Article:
Photo: Rebecca Hallas
PUB dining is a tricky beast. Soar too high and you'll lose the casual, knockabout essence of lobbing into the local for a well-priced counter meal. Swim too low and the quality of ingredients suffers.
Grace Darling's new head chef Craig Huntley brilliantly treads the line with a smart menu that delivers fine dining at pub prices. He is a coup for the Grace, with stints at London's River Cafe, Kensington Place and recently at Balzari (sadly, now closed).
The food stays true to pub classics - burger, steak, chicken parma - but with a Mediterranean-European spin and a monthly menu to keep things seasonal. Ingredients are quality, the treatments simple.
On Tuesdays there are pasta nights (handmade pastas with a northern Italian focus; two vegetarian, two meat, one fish) and ''shwarma Sundays'' are devoted to the charcoal grill, such as Jamaican jerk chicken and grilled corn.
Snacky starters swing from chorizo, bouncy and juicy with blackened roasted peppers, to porcini croquettes made with dried mushroom and buttery mashed potato.
Corn cobs are lovely and charred, topped with grated manchego and smoked paprika, and the labna, teamed with a simple broad bean salad, is made from a ''mother yoghurt'' fed each week with milk.
The pub itself is a massive old bluestone beauty, opened in 1854, glammed up a couple of years back by five new owners with solid hospitality credentials.
Wine glasses are topped up as needed, the food comes when it's meant to, even at peak times, and the service is young, cool and friendly.
The wagyu burger rocks. The bun is crisp on the outside, soft inside, the 200-gram wagyu patty (meat, herbs, caramelised onion) cooked medium-rare and draped with melted gruyere. There's a coleslaw and Dijon mustard mayo, speared with a house-made dill pickle.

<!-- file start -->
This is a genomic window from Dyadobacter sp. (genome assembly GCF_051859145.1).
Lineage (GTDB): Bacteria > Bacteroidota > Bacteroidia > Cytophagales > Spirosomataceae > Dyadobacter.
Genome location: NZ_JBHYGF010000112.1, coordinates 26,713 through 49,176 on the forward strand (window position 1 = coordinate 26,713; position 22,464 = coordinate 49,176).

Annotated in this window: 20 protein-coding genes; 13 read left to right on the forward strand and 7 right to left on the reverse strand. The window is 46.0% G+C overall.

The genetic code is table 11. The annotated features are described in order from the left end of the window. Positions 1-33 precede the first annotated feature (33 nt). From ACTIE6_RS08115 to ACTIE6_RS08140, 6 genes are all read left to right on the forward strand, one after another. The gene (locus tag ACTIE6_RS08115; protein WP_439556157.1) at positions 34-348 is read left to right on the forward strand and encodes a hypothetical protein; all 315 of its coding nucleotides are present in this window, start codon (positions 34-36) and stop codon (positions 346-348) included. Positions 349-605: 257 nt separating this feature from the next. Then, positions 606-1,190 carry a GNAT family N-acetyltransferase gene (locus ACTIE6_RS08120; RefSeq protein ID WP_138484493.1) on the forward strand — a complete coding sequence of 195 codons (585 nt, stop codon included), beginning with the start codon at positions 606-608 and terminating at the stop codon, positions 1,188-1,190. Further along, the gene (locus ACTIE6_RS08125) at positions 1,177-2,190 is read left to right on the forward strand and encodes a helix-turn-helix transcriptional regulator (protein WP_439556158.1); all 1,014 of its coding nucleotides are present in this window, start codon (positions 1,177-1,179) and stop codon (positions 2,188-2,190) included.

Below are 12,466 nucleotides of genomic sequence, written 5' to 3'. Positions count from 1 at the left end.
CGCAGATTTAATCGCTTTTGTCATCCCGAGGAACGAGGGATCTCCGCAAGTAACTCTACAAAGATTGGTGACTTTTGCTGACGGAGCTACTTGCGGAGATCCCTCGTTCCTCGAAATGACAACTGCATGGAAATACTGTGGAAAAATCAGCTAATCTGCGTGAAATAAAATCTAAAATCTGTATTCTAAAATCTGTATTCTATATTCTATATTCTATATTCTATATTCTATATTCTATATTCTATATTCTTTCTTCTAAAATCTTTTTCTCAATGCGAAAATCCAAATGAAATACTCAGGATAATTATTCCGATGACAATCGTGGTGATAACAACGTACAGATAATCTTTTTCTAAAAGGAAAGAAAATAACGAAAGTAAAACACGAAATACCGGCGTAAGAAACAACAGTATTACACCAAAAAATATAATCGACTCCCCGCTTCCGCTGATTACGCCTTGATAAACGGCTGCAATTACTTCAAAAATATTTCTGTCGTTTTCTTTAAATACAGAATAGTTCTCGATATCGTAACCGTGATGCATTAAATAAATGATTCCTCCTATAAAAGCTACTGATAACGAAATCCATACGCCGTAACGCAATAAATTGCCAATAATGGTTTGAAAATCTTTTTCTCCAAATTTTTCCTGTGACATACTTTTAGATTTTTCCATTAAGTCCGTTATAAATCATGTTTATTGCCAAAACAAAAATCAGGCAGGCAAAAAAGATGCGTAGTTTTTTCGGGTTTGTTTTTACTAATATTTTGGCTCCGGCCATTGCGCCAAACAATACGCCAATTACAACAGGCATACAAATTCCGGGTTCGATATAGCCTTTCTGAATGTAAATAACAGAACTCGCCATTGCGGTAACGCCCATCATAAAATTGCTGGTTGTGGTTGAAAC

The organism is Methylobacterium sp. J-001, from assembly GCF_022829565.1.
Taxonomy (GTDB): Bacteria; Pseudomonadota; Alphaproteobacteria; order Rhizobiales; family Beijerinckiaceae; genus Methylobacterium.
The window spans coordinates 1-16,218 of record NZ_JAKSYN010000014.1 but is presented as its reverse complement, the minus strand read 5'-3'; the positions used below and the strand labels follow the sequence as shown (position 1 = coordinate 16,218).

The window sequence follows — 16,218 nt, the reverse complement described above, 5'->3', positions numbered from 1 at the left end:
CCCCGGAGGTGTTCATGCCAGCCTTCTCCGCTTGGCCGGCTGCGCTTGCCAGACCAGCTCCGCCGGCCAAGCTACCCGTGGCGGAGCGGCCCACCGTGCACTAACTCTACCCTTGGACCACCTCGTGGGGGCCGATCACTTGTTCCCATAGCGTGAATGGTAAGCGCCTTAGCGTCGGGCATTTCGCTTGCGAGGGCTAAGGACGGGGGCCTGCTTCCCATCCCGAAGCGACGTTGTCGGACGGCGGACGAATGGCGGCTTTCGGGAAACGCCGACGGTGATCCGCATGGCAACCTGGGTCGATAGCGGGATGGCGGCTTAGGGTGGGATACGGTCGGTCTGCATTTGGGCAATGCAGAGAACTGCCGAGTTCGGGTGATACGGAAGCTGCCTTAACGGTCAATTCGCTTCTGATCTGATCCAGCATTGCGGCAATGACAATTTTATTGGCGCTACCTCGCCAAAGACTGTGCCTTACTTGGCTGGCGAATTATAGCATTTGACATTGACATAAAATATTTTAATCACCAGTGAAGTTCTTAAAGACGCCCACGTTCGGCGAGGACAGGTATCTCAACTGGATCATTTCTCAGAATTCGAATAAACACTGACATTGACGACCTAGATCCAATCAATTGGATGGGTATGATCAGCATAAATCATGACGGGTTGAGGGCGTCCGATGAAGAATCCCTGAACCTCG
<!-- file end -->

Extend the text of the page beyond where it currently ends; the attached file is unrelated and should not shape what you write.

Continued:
The steak is a cheap cut - the flank, near the back end of the belly. It's served rare and sliced, with all the chewy bits already cut out, and is simply finished with pummelled Australian garlic. Huntley was told the chicken parma had to stay. His version is breast, stuffed with gruyere and topped with a rich, crumble-style mix of pancetta and chunky breadcrumbs and basil. If you're a diehard parma fan, this mightn't be for you. If you like a great chicken dish, stick around.
The Grace is rock'n'roll dining with sophistication. Wing it in the loud front bar, book for the boisterous dining room and later head upstairs to the band room.
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Where 114 Smith Street, Collingwood, 9416 0055
Prices Small share plates, $5-$18; mains, $18-$28; desserts, $9-$12
Cards Amex MC V Eftpos
Open Tues-Thurs, 3pm-1am; Fri-Sat, noon-1am; Sun, noon-11pm (dining room closes 10pm)
Cuisine Pub food
- 9416 0055
- Prices - Small share plates, $5-$18; mains, $18-$28; desserts, $9-$12
- Features - Licensed
- Cards accepted - AMEX, Mastercard, Visa, EFTPOS
- Opening Hours - Tues-Thurs, 3pm-1am; Fri-Sat, noon-1am; Sun, noon-11pm (dining room closes 10pm)
- Author - Nina Rousseau